Welcome reader to my blog - a mixture of this and that. Now that we are living in a retirement community in downtown Columbia, MD my personal gardening activities are somewhat curtailed. I still enjoy visiting gardens, reading, watching wildlife on my walks, traveling, and occasional food commentary. Please leave a comment if you feel inspired to do so. I read every one of them.

Sunday, July 28, 2013


When I've purchased daffodils in the past so often the key word in selecting my choice was "naturalize".  But it's not just daffodils that naturalize.  Any perennial that puts out its share of seeds is going to naturalize as I've learned in the pond garden.  The two clumps of yellow iris I purchased now completely surround the pond.

  I have black-eyed susans growing where I didn't plant them.


And now the Joe Pye weed is naturalizing.

This is the first year that its done it in earnest.

 Other years there have been a shoot here and there that I would purposely transplant with no luck.  This year, new clumps are forming in other spots around the pond.  It's decision time: do I let it naturalize?  I had no choice with the cattails which I didn't plant.

They did that all on their own despite my attempts to stop them.  A willow tree has appeared that I consistently cut down to no

avail.  Then there is the ajuga.

I planted it to be a ground cover along the edge of the pond long before the irises took off.  Friday I discovered it had spread quite a bit under its layer of Japanese stilt grass.  But then I had intended that it naturalize.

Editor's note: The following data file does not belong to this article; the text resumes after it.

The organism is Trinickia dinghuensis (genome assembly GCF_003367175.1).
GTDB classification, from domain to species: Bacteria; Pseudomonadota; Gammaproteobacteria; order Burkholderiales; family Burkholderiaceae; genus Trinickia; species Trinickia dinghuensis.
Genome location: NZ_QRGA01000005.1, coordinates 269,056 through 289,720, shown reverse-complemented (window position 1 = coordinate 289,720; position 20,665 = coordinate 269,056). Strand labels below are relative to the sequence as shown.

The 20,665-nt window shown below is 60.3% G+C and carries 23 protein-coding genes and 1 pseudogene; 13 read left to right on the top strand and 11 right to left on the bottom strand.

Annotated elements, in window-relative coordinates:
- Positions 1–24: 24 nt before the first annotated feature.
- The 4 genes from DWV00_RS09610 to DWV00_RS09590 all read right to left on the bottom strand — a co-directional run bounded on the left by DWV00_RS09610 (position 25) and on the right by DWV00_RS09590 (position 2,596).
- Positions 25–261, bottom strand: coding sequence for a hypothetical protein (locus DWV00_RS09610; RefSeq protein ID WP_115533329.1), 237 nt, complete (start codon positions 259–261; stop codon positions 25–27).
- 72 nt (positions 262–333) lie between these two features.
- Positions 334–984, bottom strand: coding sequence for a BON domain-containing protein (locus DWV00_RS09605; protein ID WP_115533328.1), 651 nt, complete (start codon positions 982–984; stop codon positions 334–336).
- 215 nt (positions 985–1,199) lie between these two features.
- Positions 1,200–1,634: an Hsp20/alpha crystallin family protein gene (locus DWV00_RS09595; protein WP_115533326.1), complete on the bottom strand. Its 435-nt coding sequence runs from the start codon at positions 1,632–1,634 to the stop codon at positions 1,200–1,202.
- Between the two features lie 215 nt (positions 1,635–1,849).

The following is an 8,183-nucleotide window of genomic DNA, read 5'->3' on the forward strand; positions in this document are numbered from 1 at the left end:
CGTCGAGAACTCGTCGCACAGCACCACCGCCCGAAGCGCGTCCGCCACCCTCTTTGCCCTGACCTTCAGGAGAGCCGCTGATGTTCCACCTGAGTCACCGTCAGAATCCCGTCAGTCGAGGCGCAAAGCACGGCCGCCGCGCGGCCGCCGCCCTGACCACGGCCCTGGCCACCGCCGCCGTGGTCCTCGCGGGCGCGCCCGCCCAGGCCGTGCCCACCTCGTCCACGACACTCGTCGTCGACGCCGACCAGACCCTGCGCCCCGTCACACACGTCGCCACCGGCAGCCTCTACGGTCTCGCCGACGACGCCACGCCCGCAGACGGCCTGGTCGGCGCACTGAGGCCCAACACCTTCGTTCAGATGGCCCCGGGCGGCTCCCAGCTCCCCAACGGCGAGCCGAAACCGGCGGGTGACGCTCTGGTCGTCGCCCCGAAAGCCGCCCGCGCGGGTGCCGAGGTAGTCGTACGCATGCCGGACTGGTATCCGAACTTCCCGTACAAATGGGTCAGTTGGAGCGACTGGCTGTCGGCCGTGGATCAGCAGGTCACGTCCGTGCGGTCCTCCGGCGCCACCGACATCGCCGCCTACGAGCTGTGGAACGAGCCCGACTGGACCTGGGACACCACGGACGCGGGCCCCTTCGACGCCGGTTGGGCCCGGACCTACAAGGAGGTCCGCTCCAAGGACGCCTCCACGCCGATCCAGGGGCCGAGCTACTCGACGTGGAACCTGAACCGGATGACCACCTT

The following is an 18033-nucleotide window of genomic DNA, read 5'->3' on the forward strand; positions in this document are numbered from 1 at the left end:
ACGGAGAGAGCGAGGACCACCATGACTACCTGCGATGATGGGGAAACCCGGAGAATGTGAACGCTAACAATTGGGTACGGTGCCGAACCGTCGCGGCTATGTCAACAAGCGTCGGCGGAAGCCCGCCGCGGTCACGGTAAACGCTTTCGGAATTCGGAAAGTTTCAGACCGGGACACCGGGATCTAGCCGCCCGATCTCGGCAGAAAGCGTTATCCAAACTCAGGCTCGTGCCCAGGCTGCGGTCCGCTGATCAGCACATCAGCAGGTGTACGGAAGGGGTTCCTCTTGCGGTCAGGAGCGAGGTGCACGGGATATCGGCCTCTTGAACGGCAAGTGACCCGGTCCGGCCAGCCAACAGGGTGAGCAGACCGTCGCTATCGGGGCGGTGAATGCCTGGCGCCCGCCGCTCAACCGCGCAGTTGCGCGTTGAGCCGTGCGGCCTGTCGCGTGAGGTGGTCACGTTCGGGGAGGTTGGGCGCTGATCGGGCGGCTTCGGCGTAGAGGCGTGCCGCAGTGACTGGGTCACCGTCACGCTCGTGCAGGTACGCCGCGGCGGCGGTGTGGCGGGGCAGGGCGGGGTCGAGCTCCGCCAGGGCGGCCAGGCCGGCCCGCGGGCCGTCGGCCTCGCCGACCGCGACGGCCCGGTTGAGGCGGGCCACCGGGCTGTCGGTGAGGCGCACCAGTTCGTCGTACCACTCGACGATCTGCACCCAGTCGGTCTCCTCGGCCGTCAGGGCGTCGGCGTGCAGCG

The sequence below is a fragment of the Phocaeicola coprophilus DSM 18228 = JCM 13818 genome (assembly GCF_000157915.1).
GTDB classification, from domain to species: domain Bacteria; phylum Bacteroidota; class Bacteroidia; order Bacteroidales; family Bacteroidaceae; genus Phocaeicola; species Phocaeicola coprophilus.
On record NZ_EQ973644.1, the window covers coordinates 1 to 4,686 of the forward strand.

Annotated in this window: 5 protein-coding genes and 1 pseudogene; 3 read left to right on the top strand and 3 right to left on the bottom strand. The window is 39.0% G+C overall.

Here's one last plant growing in the glen garden.  I've left it there undisturbed because I like the looks of it. 

 I didn't plant it.  Who did?  Nature naturalized.


jean pell said...

Great looking garden, Marcie. I feel the added rain fall has made our plants take a leap. :)

Betsy Adams said...

Isn't it amazing how nature works???? I love seeing our flowerbeds mature through the years... I have before and after shots --and it's amazing how things work!!!!!

When we 'walk the yard' every morning, we generally always find something NEW that has appeared ---many times without being planted...

What is crazy also is having critters (mostly chipmunks) that dig up bulbs and seem to move them to new places (if they don't eat them)... We plant things in one place --and they grow somewhere different!!!!!! Fun fun..


Margaret Adamson said...

Hi Nature is nature and will do its own thing. Either you let nature have her way, or you give her some restraints. I liked your photos.

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